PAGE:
Board Members Address Structural Racism
As we officially mark the end of the 2019-2020 school year and turn toward all that is to come in 2020-2021, Board Members are spending time reflecting on the year. To end our year, we’d like to share with you the reflections of individual Board members presented at our June 11th committee meeting. We look forward to working with you in the new year.
“We must challenge ourselves by being a part of the solution”
Leticia Egea-Hinton, Board Vice President
The events of this past week have caused me to flashback to my years as a child. I can vividly remember each moment of racism, discrimination and/or prejudice I’ve personally experienced.
As a Puerto Rican American, a group of people who are as diverse as the rainbow, we are still marginalized and often forgotten, and our “difference” is not accepted across a spectrum of communities. Let us not forget other communities like the indigenous people of America who still live in conditions that are governed by policies that have kept them quietly suffering at the hands of structural racism while still being treated as intruders in their own country.
These experiences intersect with the pain, anger and frustration that is being televised and reflected on social media. These emotions have been bubbling up, and if we are honest, they are the result of centuries of structural racism that has failed black and brown communities who continue to live on the edge of society.
The questions that I ask, at this juncture, are how will we change the tide of structural racism in a society that does not recognize our contributions to America? How do we move the equity needle when our communities are still viewed through the lens of racist attitudes governed by decision makers who do not always represent the best interest of our communities? How do we change or how can we change racism which is embedded in almost every facet of our society?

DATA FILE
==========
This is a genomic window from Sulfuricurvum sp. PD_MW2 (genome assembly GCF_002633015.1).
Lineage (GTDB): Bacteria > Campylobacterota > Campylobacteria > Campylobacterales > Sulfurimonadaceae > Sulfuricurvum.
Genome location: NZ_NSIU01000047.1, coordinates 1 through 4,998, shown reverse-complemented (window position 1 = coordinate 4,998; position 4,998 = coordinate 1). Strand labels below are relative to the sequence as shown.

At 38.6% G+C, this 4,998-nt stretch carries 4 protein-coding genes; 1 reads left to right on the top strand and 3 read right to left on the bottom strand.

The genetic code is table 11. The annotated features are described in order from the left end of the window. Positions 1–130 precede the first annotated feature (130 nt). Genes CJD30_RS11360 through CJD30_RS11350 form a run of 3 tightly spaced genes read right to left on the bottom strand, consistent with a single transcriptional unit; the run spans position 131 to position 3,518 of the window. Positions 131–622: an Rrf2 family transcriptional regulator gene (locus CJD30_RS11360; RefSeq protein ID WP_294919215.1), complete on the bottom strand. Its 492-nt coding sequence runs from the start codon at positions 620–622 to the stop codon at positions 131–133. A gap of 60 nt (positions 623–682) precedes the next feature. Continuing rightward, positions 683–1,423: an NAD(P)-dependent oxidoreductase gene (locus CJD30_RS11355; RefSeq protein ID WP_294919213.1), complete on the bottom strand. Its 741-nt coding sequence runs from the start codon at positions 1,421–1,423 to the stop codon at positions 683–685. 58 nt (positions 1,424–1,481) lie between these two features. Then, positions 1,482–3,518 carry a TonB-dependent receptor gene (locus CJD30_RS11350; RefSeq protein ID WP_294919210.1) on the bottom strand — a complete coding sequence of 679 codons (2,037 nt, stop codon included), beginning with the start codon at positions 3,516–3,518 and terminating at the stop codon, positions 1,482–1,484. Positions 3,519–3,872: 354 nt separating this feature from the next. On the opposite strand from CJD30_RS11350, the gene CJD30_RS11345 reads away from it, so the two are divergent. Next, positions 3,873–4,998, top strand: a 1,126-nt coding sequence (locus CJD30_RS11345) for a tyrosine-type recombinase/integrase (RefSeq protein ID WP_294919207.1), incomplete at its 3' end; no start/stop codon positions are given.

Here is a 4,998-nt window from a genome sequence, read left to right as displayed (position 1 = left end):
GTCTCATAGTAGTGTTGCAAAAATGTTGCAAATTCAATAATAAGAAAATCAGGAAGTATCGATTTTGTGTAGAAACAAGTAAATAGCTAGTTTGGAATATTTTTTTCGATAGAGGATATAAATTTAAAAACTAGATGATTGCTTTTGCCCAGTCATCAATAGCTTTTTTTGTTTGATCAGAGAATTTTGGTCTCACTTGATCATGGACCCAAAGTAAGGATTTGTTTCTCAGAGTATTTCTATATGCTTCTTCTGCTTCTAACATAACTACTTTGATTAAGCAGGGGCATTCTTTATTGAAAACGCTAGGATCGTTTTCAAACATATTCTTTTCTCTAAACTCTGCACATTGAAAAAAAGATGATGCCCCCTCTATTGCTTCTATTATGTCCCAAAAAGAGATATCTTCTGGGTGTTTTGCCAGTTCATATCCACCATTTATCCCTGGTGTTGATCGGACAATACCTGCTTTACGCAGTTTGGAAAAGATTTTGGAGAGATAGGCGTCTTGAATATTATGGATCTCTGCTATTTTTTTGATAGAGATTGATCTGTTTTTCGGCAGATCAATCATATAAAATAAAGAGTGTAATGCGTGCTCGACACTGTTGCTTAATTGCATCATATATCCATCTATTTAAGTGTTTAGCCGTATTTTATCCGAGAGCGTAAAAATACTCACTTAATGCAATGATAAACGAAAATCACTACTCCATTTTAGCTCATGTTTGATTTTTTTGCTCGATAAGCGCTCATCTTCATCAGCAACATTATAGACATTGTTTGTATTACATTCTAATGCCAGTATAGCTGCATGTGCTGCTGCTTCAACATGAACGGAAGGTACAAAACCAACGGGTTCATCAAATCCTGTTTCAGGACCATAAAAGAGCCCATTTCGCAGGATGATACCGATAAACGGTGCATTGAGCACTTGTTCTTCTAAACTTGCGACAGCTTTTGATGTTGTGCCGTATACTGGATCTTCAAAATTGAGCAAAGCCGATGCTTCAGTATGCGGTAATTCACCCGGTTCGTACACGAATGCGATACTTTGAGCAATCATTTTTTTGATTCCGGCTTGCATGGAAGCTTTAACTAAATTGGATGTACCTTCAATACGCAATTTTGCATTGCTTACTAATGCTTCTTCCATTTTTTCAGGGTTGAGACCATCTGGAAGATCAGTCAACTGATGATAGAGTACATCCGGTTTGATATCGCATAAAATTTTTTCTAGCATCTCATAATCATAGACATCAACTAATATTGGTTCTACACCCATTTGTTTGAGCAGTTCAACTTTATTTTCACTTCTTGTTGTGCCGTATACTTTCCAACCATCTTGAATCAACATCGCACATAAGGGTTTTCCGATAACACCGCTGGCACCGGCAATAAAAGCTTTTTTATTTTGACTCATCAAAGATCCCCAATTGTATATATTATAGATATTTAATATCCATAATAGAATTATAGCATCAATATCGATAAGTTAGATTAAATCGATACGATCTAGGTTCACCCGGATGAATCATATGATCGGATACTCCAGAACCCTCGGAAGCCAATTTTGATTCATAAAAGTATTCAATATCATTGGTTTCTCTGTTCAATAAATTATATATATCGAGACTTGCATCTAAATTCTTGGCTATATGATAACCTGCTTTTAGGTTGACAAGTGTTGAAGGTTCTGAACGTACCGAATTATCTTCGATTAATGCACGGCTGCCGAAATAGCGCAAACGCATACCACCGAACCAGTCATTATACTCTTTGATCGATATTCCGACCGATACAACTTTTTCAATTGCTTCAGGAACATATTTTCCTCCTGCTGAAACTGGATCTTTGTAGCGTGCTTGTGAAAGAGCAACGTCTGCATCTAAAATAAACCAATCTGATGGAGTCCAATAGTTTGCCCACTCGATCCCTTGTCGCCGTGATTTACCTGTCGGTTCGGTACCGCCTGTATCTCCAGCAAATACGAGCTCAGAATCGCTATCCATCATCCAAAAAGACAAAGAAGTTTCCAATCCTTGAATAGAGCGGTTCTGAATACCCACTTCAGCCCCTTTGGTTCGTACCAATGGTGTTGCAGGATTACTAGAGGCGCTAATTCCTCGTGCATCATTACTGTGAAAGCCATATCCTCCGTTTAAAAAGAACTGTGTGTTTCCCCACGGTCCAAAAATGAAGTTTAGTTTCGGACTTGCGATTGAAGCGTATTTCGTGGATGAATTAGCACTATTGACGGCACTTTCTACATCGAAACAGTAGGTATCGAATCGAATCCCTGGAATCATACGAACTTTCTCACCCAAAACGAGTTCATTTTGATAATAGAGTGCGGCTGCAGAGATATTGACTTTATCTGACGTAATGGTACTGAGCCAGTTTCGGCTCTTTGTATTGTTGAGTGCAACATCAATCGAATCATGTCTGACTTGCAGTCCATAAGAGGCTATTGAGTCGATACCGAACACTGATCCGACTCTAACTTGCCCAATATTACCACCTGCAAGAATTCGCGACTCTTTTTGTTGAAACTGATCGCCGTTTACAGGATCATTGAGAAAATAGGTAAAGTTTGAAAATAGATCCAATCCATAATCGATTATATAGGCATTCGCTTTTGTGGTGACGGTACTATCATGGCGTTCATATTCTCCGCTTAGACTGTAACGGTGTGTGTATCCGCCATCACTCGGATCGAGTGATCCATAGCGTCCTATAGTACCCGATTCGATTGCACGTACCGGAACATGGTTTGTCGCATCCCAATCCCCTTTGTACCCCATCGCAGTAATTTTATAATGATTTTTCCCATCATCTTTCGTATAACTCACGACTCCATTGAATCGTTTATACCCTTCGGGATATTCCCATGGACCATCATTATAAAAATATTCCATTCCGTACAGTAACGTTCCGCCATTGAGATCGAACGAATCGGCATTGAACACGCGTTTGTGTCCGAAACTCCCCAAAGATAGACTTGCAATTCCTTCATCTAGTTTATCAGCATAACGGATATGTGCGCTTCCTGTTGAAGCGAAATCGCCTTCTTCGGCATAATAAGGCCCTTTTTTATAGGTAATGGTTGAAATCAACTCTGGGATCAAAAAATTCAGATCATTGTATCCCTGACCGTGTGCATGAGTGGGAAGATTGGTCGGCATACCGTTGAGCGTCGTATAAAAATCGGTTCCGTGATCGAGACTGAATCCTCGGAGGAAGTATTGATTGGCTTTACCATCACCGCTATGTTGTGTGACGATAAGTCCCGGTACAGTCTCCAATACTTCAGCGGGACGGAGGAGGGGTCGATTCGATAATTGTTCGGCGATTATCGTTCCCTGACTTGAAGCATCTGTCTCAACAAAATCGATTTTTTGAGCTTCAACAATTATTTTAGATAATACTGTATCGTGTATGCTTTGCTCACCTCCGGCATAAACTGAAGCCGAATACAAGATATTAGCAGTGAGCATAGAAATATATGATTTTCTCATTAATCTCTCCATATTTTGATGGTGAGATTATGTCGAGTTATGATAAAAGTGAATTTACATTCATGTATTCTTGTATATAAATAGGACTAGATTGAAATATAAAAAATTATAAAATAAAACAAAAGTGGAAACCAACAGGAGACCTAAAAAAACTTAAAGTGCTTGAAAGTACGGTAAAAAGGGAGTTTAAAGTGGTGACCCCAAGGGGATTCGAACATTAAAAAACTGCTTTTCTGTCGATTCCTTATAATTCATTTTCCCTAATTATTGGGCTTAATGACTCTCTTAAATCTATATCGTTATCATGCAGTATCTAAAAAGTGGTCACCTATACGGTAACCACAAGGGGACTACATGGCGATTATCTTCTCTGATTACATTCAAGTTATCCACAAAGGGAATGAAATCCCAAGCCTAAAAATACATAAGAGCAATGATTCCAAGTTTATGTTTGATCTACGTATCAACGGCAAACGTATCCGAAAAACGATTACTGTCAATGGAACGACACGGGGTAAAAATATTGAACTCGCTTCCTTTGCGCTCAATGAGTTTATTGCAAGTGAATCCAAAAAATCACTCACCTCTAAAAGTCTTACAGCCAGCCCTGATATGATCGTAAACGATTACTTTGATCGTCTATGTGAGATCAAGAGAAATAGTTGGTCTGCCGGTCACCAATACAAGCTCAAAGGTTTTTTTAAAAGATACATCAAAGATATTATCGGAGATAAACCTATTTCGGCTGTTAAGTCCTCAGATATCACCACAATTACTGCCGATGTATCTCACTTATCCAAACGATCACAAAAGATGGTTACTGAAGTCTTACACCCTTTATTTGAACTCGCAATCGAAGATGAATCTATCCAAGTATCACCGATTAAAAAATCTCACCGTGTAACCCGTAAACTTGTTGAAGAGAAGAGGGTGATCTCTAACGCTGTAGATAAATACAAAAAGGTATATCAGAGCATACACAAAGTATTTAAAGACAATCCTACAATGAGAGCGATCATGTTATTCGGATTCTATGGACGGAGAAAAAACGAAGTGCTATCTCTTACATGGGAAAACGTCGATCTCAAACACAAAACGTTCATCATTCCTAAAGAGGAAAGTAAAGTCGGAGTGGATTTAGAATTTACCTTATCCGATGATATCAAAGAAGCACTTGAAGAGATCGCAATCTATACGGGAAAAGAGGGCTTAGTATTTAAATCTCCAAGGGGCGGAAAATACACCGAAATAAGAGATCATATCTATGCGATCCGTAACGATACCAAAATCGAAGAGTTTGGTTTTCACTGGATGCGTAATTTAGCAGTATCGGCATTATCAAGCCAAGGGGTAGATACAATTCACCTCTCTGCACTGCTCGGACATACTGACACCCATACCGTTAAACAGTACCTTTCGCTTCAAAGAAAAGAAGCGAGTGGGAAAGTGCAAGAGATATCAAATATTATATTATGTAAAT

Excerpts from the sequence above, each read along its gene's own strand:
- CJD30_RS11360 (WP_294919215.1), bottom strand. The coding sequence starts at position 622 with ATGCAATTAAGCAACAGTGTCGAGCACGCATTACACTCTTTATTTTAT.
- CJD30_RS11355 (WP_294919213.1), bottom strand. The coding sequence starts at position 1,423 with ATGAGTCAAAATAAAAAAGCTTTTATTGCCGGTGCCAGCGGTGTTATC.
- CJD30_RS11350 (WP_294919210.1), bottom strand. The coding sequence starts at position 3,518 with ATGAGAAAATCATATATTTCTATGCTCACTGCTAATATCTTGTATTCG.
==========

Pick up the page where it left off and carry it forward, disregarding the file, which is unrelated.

I believe that we must have open and honest dialogue and must not be afraid to call out racist practices where they exist.
I believe that we must do more than scratch the surface of solutions and dig deeper into the policies and actions that have supported structural racism.
I believe that we must choose wisely how we respond and we must challenge ourselves by being a part of the solution and not just a conversation.
I believe that we must require more from our legislators and have them change policies that support inequity.
And finally, as a Board, we must ensure that our actions are laser-focused on the goals and guardrails we have established: moving the needle of equity by providing the best education for all our children and equipping them for a better tomorrow. I am hopeful. I have faith in the will of our community and our country’s ability to make long-lasting change.
“You ‘mattering’ is simply the baseline”
As a black man, a graduate of a Philadelphia public middle school and high school, one of thousands of family members and friends who are products of Philadelphia public schools, as an administrator, practitioner, coach and mentor in Philadelphia education spaces for the past 25 years and now at a governance level with my fellow board member colleagues, I’m struck with a range of emotions depending on the reflection space I’m in.
In this moment of reflection, I remind myself that societies grow great when women and men plant trees whose shade they know they shall never sit in. This moment that we are in does not exist in a vacuum; the work on behalf of students, educators and community members does not exist in vacuum. I regularly confront my own generational anger, trauma, and overall wellness. I especially do so in this moment.